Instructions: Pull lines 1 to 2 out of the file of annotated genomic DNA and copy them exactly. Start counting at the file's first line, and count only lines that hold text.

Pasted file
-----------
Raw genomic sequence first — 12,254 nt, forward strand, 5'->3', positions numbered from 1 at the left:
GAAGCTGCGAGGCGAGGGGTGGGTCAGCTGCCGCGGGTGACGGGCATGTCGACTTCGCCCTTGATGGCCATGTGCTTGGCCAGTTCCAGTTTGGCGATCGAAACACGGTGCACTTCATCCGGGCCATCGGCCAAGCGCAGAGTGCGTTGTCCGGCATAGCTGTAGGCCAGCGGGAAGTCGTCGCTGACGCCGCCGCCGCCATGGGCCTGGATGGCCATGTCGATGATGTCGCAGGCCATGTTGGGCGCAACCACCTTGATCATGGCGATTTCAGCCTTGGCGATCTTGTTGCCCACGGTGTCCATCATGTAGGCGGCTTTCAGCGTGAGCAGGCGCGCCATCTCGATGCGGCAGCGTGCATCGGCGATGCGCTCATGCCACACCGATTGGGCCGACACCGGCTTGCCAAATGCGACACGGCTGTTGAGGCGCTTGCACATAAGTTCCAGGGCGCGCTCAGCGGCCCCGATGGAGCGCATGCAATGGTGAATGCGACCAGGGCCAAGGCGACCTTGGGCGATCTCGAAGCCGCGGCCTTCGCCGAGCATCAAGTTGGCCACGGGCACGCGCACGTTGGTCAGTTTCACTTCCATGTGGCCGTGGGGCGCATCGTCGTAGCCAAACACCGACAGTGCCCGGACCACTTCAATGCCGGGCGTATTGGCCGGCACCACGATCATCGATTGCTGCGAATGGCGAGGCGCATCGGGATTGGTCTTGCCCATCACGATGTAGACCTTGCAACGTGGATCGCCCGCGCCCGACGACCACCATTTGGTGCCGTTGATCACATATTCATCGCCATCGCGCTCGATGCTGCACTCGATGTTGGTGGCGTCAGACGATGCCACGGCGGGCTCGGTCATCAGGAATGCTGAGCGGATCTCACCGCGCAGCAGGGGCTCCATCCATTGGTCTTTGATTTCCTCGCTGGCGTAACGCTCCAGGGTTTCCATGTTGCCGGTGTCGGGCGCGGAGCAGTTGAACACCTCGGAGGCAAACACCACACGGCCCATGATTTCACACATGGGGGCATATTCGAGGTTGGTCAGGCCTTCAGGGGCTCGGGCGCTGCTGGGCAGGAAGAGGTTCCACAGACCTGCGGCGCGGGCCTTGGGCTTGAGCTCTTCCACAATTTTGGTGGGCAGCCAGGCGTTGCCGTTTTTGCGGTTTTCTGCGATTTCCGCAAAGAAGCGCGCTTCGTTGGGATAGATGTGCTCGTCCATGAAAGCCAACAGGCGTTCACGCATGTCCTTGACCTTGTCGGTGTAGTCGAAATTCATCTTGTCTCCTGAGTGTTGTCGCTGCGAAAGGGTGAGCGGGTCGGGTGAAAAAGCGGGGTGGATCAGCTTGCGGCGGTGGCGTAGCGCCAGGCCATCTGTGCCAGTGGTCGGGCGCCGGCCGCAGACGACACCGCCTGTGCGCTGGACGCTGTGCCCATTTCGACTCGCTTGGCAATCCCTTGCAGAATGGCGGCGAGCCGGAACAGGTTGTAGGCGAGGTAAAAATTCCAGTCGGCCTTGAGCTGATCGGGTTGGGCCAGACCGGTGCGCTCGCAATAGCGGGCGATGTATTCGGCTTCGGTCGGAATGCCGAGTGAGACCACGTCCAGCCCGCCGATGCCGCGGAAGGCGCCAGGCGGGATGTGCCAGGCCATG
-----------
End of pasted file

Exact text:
Raw genomic sequence first — 12,254 nt, forward strand, 5'->3', positions numbered from 1 at the left:
GAAGCTGCGAGGCGAGGGGTGGGTCAGCTGCCGCGGGTGACGGGCATGTCGACTTCGCCCTTGATGGCCATGTGCTTGGCCAGTTCCAGTTTGGCGATCGAAACACGGTGCACTTCATCCGGGCCATCGGCCAAGCGCAGAGTGCGTTGTCCGGCATAGCTGTAGGCCAGCGGGAAGTCGTCGCTGACGCCGCCGCCGCCATGGGCCTGGATGGCCATGTCGATGATGTCGCAGGCCATGTTGGGCGCAACCACCTTGATCATGGCGATTTCAGCCTTGGCGATCTTGTTGCCCACGGTGTCCATCATGTAGGCGGCTTTCAGCGTGAGCAGGCGCGCCATCTCGATGCGGCAGCGTGCATCGGCGATGCGCTCATGCCACACCGATTGGGCCGACACCGGCTTGCCAAATGCGACACGGCTGTTGAGGCGCTTGCACATAAGTTCCAGGGCGCGCTCAGCGGCCCCGATGGAGCGCATGCAATGGTGAATGCGACCAGGGCCAAGGCGACCTTGGGCGATCTCGAAGCCGCGGCCTTCGCCGAGCATCAAGTTGGCCACGGGCACGCGCACGTTGGTCAGTTTCACTTCCATGTGGCCGTGGGGCGCATCGTCGTAGCCAAACACCGACAGTGCCCGGACCACTTCAATGCCGGGCGTATTGGCCGGCACCACGATCATCGATTGCTGCGAATGGCGAGGCGCATCGGGATTGGTCTTGCCCATCACGATGTAGACCTTGCAACGTGGATCGCCCGCGCCCGACGACCACCATTTGGTGCCGTTGATCACATATTCATCGCCATCGCGCTCGATGCTGCACTCGATGTTGGTGGCGTCAGACGATGCCACGGCGGGCTCGGTCATCAGGAATGCTGAGCGGATCTCACCGCGCAGCAGGGGCTCCATCCATTGGTCTTTGATTTCCTCGCTGGCGTAACGCTCCAGGGTTTCCATGTTGCCGGTGTCGGGCGCGGAGCAGTTGAACACCTCGGAGGCAAACACCACACGGCCCATGATTTCACACATGGGGGCATATTCGAGGTTGGTCAGGCCTTCAGGGGCTCGGGCGCTGCTGGGCAGGAAGAGGTTCCACAGACCTGCGGCGCGGGCCTTGGGCTTGAGCTCTTCCACAATTTTGGTGGGCAGCCAGGCGTTGCCGTTTTTGCGGTTTTCTGCGATTTCCGCAAAGAAGCGCGCTTCGTTGGGATAGATGTGCTCGTCCATGAAAGCCAACAGGCGTTCACGCATGTCCTTGACCTTGTCGGTGTAGTCGAAATTCATCTTGTCTCCTGAGTGTTGTCGCTGCGAAAGGGTGAGCGGGTCGGGTGAAAAAGCGGGGTGGATCAGCTTGCGGCGGTGGCGTAGCGCCAGGCCATCTGTGCCAGTGGTCGGGCGCCGGCCGCAGACGACACCGCCTGTGCGCTGGACGCTGTGCCCATTTCGACTCGCTTGGCAATCCCTTGCAGAATGGCGGCGAGCCGGAACAGGTTGTAGGCGAGGTAAAAATTCCAGTCGGCCTTGAGCTGATCGGGTTGGGCCAGACCGGTGCGCTCGCAATAGCGGGCGATGTATTCGGCTTCGGTCGGAATGCCGAGTGAGACCACGTCCAGCCCGCCGATGCCGCGGAAGGCGCCAGGCGGGATGTGCCAGGCCATG